FACT CHECK: Does This Video Show A Looted Walmart In Fairfield, California?

Elias Atienza | Senior Reporter

A video shared on Facebook claims to show a looted Walmart in Fairfield, California.

Verdict: False

The video was not taken in Fairfield, according to the police department. The video was likely taken in Philadelphia in October 2020.

Fact Check:

The video claims to show a looted Walmart in Fairfield. The video’s caption reads, “Fairfield, California Walmart. Guess who? #DemocratsAreDestroyingAmerica.” The video was widely shared on Twitter before it was deleted.

However, there is no evidence that this video was taken in Fairfield. If a Walmart was recently looted in Fairfield, California, media outlets would have covered it, yet none have. Neither the Fairfield Police Department nor the Fairfield Walmart has posted on Facebook about looting at the store.

The Fairfield Police Department denied the claim on Twitter, stating that it was “absolutely untrue.”

“This account is not a reputable source of information. This is absolutely untrue. There has been no such incident in Fairfield, California,” the Fairfield Police Department stated. It also denied the claim on Facebook. (RELATED: Did Hillary Clinton Endorse Ron DeSantis For President?)

Mayor Catherine Moy also debunked the claim on Twitter (Moy verified to Check Your Fact that the Twitter account was hers). She told Check Your Fact in an email that the city “had no incidents of mass looting at that Walmart and no calls for any kind of police service in the past week, city staff told me.”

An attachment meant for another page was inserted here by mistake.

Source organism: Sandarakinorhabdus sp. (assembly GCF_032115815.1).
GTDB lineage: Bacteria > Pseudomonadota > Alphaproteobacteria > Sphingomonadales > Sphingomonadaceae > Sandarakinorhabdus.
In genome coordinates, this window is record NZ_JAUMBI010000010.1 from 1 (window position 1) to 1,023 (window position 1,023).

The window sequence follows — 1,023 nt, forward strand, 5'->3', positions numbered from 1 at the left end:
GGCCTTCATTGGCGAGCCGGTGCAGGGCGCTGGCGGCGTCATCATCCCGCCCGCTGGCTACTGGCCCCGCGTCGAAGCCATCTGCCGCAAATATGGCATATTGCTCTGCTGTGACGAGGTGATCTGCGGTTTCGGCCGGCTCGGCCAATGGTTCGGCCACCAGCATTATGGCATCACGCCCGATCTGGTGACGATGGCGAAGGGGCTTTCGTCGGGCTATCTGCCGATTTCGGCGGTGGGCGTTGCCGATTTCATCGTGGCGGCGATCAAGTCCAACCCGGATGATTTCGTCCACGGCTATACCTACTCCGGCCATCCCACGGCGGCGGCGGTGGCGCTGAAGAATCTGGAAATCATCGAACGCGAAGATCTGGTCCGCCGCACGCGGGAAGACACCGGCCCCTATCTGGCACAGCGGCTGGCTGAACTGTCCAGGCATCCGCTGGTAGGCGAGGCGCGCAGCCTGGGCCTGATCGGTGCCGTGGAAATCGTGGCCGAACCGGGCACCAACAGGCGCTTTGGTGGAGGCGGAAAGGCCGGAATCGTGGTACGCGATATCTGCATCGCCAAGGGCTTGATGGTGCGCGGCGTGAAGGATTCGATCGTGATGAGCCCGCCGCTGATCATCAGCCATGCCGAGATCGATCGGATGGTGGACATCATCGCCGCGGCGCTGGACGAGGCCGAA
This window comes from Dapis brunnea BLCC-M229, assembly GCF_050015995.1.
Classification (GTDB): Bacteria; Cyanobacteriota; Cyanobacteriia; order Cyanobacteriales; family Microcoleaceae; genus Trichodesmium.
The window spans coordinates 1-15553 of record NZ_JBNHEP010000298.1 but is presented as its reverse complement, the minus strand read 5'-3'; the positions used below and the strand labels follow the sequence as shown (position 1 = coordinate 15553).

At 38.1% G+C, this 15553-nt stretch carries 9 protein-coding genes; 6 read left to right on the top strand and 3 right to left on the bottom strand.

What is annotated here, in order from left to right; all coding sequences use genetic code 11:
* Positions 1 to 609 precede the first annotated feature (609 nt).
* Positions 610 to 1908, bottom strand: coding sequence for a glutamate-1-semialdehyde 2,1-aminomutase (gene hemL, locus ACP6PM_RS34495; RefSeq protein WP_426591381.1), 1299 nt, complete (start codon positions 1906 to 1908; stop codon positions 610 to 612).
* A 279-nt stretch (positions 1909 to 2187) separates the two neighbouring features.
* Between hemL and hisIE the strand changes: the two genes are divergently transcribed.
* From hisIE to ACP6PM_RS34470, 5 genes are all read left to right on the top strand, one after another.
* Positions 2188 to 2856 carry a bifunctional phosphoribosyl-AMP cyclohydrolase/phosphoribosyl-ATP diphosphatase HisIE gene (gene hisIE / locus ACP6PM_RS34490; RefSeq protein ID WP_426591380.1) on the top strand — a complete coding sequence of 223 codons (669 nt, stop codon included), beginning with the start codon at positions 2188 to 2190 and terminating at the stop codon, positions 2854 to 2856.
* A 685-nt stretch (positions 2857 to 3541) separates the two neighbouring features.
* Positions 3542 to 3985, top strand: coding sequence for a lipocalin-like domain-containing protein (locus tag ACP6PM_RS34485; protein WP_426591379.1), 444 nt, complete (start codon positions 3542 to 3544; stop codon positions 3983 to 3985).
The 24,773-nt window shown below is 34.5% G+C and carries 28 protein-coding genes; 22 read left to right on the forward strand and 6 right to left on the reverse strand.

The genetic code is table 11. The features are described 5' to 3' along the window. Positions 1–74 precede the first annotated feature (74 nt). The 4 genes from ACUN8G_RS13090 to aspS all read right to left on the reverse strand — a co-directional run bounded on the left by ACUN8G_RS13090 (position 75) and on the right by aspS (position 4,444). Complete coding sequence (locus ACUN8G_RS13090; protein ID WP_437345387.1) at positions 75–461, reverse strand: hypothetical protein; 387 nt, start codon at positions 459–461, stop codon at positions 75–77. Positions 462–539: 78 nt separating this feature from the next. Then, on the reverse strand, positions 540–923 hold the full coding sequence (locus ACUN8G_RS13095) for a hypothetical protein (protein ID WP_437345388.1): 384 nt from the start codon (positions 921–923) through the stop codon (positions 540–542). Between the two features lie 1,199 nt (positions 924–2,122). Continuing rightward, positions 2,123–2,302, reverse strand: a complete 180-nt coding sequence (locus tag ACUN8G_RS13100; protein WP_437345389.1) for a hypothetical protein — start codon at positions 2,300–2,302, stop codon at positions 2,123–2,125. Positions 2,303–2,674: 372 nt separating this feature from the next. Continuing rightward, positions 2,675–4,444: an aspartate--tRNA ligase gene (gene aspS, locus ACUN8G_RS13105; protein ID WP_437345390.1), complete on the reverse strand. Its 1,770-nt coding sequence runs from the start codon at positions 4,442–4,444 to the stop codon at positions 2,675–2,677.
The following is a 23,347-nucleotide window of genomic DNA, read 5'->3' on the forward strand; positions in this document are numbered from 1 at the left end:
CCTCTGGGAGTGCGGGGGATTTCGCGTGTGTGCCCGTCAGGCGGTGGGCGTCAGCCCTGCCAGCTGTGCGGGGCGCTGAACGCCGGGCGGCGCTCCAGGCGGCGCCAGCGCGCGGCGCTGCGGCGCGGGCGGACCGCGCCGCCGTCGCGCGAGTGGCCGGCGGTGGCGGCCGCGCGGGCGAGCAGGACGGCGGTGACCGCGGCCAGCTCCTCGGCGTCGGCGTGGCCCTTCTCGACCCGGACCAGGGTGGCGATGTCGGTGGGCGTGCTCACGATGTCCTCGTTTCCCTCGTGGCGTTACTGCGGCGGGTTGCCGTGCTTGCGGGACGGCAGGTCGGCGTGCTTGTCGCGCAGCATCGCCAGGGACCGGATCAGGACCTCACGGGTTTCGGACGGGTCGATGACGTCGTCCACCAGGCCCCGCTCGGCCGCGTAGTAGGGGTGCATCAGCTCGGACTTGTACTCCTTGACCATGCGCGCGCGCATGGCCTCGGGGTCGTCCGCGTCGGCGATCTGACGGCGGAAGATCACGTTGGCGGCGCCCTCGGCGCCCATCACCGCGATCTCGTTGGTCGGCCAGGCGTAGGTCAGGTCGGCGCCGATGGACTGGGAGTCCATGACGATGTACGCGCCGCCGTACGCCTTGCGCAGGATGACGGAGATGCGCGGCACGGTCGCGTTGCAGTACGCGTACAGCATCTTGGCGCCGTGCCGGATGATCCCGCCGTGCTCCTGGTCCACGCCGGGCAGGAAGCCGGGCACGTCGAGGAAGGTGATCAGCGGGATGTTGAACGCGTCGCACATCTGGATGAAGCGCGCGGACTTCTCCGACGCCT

“I understand that video was actually from a tornado in the South. The last time we had mass looting was in 2020 after George Floyd was killed. That Walmart did suffer some damage. But nothing major since then,” Moy said.

Check Your Fact could not independently confirm where the video was taken. Some individuals pointed to an October 2020 YouTube video showing a looted Walmart in Philadelphia posted by independent videographer Brendan Gutenschwager, but Gutenschwager said it “doesn’t appear to to be from the same store.”

“I don’t recognize the video from that tweet so I don’t know precisely where that is from, though based on the store layout there compared to the one in my video from Philadelphia, it doesn’t appear to be the same store,” Gutenschwager told Check Your Fact in a Twitter direct message.

Social media users often use old clips to misrepresent recent events. Check Your Fact recently debunked a video claiming to show migrants protesting in Calais, France.

Elias Atienza

Senior Reporter
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